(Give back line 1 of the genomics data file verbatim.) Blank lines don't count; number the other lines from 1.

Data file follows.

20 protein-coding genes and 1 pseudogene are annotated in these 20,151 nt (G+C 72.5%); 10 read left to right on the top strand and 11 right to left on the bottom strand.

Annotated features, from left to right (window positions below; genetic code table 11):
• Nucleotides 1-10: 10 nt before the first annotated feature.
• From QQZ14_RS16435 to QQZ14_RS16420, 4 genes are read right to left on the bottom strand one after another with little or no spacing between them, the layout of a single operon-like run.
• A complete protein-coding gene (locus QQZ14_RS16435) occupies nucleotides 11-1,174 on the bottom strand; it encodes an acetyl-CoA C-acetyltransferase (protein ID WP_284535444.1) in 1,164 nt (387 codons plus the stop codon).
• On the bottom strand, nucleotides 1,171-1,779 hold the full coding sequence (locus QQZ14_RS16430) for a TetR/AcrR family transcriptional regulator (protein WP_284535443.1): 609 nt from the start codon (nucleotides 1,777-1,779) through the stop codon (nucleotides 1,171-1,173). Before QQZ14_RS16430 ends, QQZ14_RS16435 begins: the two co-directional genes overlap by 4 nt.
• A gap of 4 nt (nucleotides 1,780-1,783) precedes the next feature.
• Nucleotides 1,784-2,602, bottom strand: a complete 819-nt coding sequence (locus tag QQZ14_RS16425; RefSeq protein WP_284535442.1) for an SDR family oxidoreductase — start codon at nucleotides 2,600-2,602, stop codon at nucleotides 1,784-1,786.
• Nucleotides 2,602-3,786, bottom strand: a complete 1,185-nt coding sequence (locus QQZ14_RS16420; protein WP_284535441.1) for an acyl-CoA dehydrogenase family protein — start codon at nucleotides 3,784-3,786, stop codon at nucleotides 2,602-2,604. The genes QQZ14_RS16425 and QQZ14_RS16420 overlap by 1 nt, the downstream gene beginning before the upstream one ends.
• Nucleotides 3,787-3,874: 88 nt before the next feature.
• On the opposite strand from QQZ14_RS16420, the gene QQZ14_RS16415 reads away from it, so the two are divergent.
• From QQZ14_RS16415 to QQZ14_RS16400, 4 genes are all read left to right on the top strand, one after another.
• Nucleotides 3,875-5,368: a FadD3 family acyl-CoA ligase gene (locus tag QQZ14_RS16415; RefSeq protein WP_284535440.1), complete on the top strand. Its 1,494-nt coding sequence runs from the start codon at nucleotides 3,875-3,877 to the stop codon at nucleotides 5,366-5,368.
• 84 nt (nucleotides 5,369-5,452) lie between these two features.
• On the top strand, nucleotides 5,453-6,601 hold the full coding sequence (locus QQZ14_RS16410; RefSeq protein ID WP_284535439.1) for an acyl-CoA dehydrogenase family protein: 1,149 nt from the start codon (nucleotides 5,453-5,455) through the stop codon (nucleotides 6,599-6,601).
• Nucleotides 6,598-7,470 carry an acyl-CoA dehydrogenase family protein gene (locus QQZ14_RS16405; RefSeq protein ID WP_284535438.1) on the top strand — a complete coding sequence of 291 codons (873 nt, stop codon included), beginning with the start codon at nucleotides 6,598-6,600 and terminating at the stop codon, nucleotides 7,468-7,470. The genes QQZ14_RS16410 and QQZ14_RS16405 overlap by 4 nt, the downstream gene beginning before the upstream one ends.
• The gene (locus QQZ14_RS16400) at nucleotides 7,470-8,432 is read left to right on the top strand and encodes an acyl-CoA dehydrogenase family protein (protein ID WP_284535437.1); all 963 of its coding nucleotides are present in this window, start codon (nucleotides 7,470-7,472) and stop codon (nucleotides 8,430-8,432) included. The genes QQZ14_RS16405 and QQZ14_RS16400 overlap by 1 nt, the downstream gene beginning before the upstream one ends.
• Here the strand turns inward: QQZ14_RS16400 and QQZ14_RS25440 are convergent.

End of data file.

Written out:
20 protein-coding genes and 1 pseudogene are annotated in these 20,151 nt (G+C 72.5%); 10 read left to right on the top strand and 11 right to left on the bottom strand.